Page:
Peace talks between Israel and the Palestinians are on the brink of collapse — with both sides casting blame

The World
U.S. Secretary of State John Kerry addresses a news conference at the foreign ministry in the Algerian capital of Algiers on April 3, 2014.

U.S. Secretary of State John Kerry addresses a news conference at the foreign ministry in the Algerian capital of Algiers on April 3, 2014.

Louafi Larbi/Reuters

No one thought it would be easy. But Secretary of State John Kerry still managed to resurrect some version of the long-moribund Middle East peace process over the last eight months. Now, those negotiations are running up against an end-of-April deadline.

The talks appear to be on the verge of collapse. Israel and the Palestinians are exchanging mutual recriminations. And Kerry's own dogged determination is being pushed to the limit.  

“You can facilitate, you can push, you can nudge,” Kerry said on Thursday during a visit to Algeria. “But the parties themselves have to make fundamental decisions to compromise.”

Washington has expressed frustration with both the Israeli and Palestinian sides for taking, “unhelpful, unilateral actions.” But the Obama administration still says it is holding out hope for a way forward. Kerry said he would continue his efforts on the peace process, “no matter what.”

Israel on Thursday cancelled the planned release of 26 Palestinian prisoners. They would have been the fourth and final set of 104 jailed Palestinians that Israel had agreed to set free in a deal brokered by US negotiators last summer. But Israel's chief negotiator, Tzipi Livni, said in a statement that Palestinian leaders are the ones to blame for the change, because they failed to live up to their side of the arrangement by seeking greater recognition at the United Nations.

White House spokesman Jay Carney said the Israeli decision “creates challenges,” but he added that “neither side has indicated that they want to walk away from the talks.” The US has also opposed Palestinian efforts to win international recognition. Washington says the only way for Palestinians to secure their rights in the long run is to sign a peace agreement with Israel.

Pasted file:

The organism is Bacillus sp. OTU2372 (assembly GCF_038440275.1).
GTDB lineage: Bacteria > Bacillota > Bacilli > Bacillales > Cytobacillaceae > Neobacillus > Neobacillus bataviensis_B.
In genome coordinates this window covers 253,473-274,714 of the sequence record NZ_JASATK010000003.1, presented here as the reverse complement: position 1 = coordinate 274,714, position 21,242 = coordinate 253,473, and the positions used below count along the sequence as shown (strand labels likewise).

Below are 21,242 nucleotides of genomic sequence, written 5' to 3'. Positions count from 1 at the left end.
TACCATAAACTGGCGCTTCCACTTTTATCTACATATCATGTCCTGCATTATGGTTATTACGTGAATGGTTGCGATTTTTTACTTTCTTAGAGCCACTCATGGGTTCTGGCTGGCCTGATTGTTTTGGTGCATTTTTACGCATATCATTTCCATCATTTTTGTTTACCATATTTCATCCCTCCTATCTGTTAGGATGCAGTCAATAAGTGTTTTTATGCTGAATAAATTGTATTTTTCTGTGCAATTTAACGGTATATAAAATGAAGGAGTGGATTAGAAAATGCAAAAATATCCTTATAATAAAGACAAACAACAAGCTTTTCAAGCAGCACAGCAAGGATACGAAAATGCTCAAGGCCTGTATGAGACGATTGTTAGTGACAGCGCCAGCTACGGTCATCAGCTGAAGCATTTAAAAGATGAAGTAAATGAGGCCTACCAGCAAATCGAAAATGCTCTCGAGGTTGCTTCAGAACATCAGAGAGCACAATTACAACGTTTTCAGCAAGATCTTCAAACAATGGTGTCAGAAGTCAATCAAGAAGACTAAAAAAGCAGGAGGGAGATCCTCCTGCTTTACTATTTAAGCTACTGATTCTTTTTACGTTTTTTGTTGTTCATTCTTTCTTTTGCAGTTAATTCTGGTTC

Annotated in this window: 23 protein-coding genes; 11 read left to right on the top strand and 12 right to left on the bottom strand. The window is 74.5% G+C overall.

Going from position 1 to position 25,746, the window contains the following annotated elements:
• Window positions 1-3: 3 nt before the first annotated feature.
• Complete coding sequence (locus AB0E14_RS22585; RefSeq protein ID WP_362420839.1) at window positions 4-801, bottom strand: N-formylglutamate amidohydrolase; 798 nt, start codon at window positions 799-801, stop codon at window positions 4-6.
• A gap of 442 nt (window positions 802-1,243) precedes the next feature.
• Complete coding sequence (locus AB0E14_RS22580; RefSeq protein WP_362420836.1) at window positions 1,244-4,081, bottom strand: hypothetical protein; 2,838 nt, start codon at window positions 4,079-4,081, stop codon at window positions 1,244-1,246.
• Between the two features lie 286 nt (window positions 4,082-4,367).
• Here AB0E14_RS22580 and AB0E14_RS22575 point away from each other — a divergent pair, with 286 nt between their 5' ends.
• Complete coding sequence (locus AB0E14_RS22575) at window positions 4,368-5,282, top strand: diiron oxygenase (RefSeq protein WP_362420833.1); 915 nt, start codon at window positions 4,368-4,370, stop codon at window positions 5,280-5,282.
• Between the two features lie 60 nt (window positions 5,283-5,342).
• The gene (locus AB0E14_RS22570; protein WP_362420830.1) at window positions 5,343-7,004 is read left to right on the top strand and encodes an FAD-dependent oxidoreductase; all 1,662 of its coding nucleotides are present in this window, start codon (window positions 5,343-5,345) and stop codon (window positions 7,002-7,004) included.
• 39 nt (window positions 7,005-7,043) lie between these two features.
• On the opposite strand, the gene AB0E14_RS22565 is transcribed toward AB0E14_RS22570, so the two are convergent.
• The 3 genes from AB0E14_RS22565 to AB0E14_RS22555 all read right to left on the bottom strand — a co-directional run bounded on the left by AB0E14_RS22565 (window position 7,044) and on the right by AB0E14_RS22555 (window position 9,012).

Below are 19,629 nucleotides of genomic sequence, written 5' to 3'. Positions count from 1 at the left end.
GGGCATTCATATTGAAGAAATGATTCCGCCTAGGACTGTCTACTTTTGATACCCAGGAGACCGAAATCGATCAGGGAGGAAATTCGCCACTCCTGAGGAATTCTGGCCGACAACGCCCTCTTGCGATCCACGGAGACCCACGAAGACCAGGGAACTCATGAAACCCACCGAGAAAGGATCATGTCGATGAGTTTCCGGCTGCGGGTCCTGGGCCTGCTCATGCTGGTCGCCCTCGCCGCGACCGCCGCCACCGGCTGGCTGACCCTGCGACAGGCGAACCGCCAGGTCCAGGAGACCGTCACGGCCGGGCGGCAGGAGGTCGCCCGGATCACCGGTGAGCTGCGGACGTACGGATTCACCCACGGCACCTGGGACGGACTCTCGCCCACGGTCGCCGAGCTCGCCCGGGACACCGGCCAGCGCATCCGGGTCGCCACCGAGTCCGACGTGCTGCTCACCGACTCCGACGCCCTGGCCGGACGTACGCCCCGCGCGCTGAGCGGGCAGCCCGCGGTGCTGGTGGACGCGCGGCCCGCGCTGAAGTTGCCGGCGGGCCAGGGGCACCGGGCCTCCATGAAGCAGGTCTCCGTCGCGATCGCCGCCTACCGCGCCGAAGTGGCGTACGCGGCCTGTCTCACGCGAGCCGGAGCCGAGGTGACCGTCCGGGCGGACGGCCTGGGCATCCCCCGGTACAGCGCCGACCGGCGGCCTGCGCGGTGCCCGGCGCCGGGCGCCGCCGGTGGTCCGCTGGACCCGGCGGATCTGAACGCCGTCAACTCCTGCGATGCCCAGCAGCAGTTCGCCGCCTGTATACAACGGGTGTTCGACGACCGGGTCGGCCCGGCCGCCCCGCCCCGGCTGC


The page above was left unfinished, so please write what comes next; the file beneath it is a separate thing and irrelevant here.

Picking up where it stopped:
President Mahmoud Abbas is pursuing another track, however. He went on live television this week to sign up to 15 UN conventions and treaties. Palestinian officials said the timing of the move had to do with Israel's delay in releasing those 26 prisoners by the end of March. They also say their intention was not to sabotage the peace process, but to exercise their rights as a non-member state at the United Nations.

Palestine won recognition in a lopsided vote at the U.N. General Assembly in 2012. The Obama administration, along with the Israeli government, criticized the Palestinian move as a way to sidestep direct negotiations with Israel.

US officials maintain that they cannot want peace more than Israelis and Palestinians themselves. But many observers smelled desparation on the part of the Obama administration when it reportedly considered an early release for Jonathan Pollard, a former analyst with the US Navy who pleaded guilty to charges of selling classified intelligence to Israel in the 1980s. The gesture was apparently being offered by the Obama administration as an incentive to the Israelis for releasing those 26 Palestinian prisoners.

But if details from the Ma'an News Agency about a late-night meeting are accurate, Israel and the Palestinians certainly have their work cut out for them to conjur up momentum for further peace talks. On Thursday, Kerry brought up the old adage about bringing a horse to water, but not being able to make it drink.

“Now is the time to drink,” Kerry said. “The leaders know that.”

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